April 8, 2019
Read the full letter to the editor sent to The Economist:
Your recent opinion (Private jets receive ludicrous tax breaks that hurt the environment, March 7) omits important facts about business aviation, an industry that provides millions of highly-skilled jobs and meets critical transportation needs.
First, consider your reference to tax policies in the United States, such as accelerated depreciation, which generates jobs and investment. For years, economists and other experts have agreed that accelerated depreciation encourages companies to invest in modern and more fuel-efficient equipment, from next generation aircraft, to construction equipment, computers, automobiles and other competitive assets.
Second, aircraft carbon emissions actually account for less than 1 percent of all transportation emissions. Despite your speculative forecast about future emission levels, the industry’s decades-long record of emissions reduction will surely continue, given its investment in technologies for aircraft fuel efficiency, coupled with its voluntary commitment to carbon-neutral growth in the coming years.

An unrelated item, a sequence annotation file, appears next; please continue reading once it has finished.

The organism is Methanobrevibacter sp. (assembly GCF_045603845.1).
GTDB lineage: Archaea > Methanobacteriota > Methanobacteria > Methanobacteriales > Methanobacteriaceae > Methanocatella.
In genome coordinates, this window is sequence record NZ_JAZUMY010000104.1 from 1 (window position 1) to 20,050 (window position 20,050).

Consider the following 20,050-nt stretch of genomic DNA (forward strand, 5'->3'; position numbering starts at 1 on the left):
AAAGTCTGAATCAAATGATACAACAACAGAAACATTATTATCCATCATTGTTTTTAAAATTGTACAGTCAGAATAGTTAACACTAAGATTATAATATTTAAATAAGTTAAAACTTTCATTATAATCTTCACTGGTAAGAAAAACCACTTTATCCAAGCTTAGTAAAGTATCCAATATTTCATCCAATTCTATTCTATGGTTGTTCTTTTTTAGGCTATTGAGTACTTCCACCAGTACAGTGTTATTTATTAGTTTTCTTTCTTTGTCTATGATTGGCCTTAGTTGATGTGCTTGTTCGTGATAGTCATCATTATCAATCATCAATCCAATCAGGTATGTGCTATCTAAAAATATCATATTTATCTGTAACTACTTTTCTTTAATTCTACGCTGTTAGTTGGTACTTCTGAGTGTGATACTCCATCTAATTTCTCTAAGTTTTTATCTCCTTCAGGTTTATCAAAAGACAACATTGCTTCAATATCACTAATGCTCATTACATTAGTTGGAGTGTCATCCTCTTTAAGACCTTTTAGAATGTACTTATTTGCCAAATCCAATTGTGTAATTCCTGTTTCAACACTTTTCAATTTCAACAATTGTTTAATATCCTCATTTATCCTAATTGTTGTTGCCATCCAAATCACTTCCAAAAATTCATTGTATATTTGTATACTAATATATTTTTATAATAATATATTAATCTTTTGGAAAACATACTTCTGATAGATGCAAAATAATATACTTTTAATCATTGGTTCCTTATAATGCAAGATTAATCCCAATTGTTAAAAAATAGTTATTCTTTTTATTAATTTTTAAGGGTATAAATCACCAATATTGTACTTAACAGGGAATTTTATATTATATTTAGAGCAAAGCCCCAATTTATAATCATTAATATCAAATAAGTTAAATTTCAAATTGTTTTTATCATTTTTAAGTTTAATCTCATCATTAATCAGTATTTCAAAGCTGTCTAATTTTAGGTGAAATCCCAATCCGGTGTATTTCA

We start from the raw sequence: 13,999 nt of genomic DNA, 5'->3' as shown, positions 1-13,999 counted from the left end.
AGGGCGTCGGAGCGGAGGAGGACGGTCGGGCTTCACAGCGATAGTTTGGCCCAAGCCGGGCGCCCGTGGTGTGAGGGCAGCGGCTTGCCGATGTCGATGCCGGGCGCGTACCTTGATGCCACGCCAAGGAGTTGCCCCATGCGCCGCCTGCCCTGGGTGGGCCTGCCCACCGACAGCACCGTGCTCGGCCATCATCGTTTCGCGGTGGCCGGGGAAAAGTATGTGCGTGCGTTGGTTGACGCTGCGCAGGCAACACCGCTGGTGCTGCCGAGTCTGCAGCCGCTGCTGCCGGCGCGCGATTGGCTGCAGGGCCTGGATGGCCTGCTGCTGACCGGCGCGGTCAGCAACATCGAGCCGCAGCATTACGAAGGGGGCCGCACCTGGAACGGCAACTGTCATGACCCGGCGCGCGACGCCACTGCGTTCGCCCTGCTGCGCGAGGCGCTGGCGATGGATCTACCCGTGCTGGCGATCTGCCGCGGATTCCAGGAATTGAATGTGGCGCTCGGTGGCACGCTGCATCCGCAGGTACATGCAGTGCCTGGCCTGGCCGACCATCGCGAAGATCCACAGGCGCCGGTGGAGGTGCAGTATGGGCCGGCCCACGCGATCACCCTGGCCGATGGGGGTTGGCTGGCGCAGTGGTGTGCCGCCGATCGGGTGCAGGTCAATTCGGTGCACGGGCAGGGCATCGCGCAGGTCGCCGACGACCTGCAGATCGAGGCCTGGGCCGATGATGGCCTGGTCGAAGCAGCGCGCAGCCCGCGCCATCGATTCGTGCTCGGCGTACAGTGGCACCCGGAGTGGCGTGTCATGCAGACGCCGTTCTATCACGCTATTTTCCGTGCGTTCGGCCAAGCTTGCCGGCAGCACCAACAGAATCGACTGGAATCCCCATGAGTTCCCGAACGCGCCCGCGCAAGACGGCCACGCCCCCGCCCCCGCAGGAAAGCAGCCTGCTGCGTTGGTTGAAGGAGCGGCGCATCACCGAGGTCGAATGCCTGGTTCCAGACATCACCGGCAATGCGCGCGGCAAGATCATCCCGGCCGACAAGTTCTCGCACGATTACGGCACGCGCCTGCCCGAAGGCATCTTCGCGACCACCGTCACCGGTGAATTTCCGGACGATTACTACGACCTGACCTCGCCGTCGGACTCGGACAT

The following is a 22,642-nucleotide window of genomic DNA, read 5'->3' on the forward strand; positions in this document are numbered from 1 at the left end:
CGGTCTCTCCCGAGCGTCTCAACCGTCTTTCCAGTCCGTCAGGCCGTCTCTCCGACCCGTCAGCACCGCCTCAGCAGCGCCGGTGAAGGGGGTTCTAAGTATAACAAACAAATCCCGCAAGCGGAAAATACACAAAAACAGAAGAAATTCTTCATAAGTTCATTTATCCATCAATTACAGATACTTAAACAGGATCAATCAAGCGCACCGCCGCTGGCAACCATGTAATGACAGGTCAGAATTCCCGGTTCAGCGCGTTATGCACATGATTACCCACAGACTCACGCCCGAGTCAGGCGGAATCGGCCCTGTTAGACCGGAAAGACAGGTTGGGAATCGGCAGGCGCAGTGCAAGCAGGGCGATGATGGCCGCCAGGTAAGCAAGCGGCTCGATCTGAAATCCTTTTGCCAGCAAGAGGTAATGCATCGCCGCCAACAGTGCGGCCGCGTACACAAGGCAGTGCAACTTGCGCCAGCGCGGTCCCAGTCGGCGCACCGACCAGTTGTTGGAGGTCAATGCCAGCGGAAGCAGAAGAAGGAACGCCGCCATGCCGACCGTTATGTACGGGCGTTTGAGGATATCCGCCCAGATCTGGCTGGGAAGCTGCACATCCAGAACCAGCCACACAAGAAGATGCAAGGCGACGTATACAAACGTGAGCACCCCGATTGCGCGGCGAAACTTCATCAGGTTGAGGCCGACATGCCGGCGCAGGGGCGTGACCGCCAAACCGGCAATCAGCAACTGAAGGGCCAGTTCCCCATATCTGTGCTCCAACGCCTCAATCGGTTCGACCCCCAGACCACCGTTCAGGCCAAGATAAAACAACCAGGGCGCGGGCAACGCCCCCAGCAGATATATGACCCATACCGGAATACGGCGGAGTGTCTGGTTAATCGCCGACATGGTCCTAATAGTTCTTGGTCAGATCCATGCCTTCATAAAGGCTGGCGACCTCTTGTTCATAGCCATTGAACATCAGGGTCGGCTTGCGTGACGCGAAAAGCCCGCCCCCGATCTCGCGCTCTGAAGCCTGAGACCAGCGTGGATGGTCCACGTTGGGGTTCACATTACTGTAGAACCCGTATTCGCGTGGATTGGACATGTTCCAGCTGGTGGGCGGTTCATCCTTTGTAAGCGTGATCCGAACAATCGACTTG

Lastly, and perhaps most importantly, the study you referenced about business aircraft and company productivity dates back nearly 15 years. Since that study’s publication, numerous independent reports, including this 2017 study, have shown that companies using business aviation far outperform those that don’t.
If we are going to discuss the use of a business airplane as the sign of a well-managed company, let’s disclose all the facts.
Athar Husain Khan
European Business Aviation Association
President and CEO
National Business Aviation Association